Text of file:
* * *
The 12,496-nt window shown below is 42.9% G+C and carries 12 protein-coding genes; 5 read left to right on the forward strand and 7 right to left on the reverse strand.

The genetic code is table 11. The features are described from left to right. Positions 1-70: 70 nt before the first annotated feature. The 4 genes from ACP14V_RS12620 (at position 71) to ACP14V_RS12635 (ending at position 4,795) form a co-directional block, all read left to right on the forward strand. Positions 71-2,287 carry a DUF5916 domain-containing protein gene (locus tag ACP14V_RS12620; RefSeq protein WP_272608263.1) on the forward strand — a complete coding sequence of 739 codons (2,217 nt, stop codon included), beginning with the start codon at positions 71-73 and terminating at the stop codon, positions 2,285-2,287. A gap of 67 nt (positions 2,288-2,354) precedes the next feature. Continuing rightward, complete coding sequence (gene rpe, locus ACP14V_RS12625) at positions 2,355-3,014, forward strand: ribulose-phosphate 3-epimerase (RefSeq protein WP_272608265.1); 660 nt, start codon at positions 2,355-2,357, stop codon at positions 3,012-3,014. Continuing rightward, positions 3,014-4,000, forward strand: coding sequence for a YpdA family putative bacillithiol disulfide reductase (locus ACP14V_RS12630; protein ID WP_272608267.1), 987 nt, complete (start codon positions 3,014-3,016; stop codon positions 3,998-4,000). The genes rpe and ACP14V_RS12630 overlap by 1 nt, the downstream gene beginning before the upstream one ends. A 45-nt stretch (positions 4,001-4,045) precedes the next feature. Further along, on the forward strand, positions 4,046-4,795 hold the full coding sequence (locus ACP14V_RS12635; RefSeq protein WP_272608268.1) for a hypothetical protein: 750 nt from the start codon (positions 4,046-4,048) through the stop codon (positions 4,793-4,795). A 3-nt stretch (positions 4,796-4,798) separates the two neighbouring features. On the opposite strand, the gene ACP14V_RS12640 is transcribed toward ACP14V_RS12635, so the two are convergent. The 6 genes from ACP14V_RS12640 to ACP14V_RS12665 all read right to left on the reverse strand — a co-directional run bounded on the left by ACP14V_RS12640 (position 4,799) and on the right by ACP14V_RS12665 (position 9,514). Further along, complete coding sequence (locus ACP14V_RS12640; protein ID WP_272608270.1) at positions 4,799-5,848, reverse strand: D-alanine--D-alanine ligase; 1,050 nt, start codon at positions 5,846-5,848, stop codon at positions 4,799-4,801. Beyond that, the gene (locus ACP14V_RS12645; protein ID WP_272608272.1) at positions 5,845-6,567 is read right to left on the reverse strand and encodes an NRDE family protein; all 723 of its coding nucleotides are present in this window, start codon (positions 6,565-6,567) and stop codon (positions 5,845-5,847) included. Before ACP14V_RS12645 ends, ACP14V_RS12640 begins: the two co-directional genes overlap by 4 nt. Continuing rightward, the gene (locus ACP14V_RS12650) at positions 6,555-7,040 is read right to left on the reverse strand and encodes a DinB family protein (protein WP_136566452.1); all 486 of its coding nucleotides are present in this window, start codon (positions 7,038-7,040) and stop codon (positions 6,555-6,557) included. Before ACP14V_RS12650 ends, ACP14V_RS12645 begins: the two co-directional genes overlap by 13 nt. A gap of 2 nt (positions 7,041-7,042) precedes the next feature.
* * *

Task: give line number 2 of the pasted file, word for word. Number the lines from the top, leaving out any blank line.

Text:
The genetic code is table 11. The features are described from left to right. Positions 1-70: 70 nt before the first annotated feature. The 4 genes from ACP14V_RS12620 (at position 71) to ACP14V_RS12635 (ending at position 4,795) form a co-directional block, all read left to right on the forward strand. Positions 71-2,287 carry a DUF5916 domain-containing protein gene (locus tag ACP14V_RS12620; RefSeq protein WP_272608263.1) on the forward strand — a complete coding sequence of 739 codons (2,217 nt, stop codon included), beginning with the start codon at positions 71-73 and terminating at the stop codon, positions 2,285-2,287. A gap of 67 nt (positions 2,288-2,354) precedes the next feature. Continuing rightward, complete coding sequence (gene rpe, locus ACP14V_RS12625) at positions 2,355-3,014, forward strand: ribulose-phosphate 3-epimerase (RefSeq protein WP_272608265.1); 660 nt, start codon at positions 2,355-2,357, stop codon at positions 3,012-3,014. Continuing rightward, positions 3,014-4,000, forward strand: coding sequence for a YpdA family putative bacillithiol disulfide reductase (locus ACP14V_RS12630; protein ID WP_272608267.1), 987 nt, complete (start codon positions 3,014-3,016; stop codon positions 3,998-4,000). The genes rpe and ACP14V_RS12630 overlap by 1 nt, the downstream gene beginning before the upstream one ends. A 45-nt stretch (positions 4,001-4,045) precedes the next feature. Further along, on the forward strand, positions 4,046-4,795 hold the full coding sequence (locus ACP14V_RS12635; RefSeq protein WP_272608268.1) for a hypothetical protein: 750 nt from the start codon (positions 4,046-4,048) through the stop codon (positions 4,793-4,795). A 3-nt stretch (positions 4,796-4,798) separates the two neighbouring features. On the opposite strand, the gene ACP14V_RS12640 is transcribed toward ACP14V_RS12635, so the two are convergent. The 6 genes from ACP14V_RS12640 to ACP14V_RS12665 all read right to left on the reverse strand — a co-directional run bounded on the left by ACP14V_RS12640 (position 4,799) and on the right by ACP14V_RS12665 (position 9,514). Further along, complete coding sequence (locus ACP14V_RS12640; protein ID WP_272608270.1) at positions 4,799-5,848, reverse strand: D-alanine--D-alanine ligase; 1,050 nt, start codon at positions 5,846-5,848, stop codon at positions 4,799-4,801. Beyond that, the gene (locus ACP14V_RS12645; protein ID WP_272608272.1) at positions 5,845-6,567 is read right to left on the reverse strand and encodes an NRDE family protein; all 723 of its coding nucleotides are present in this window, start codon (positions 6,565-6,567) and stop codon (positions 5,845-5,847) included. Before ACP14V_RS12645 ends, ACP14V_RS12640 begins: the two co-directional genes overlap by 4 nt. Continuing rightward, the gene (locus ACP14V_RS12650) at positions 6,555-7,040 is read right to left on the reverse strand and encodes a DinB family protein (protein WP_136566452.1); all 486 of its coding nucleotides are present in this window, start codon (positions 7,038-7,040) and stop codon (positions 6,555-6,557) included. Before ACP14V_RS12650 ends, ACP14V_RS12645 begins: the two co-directional genes overlap by 13 nt. A gap of 2 nt (positions 7,041-7,042) precedes the next feature.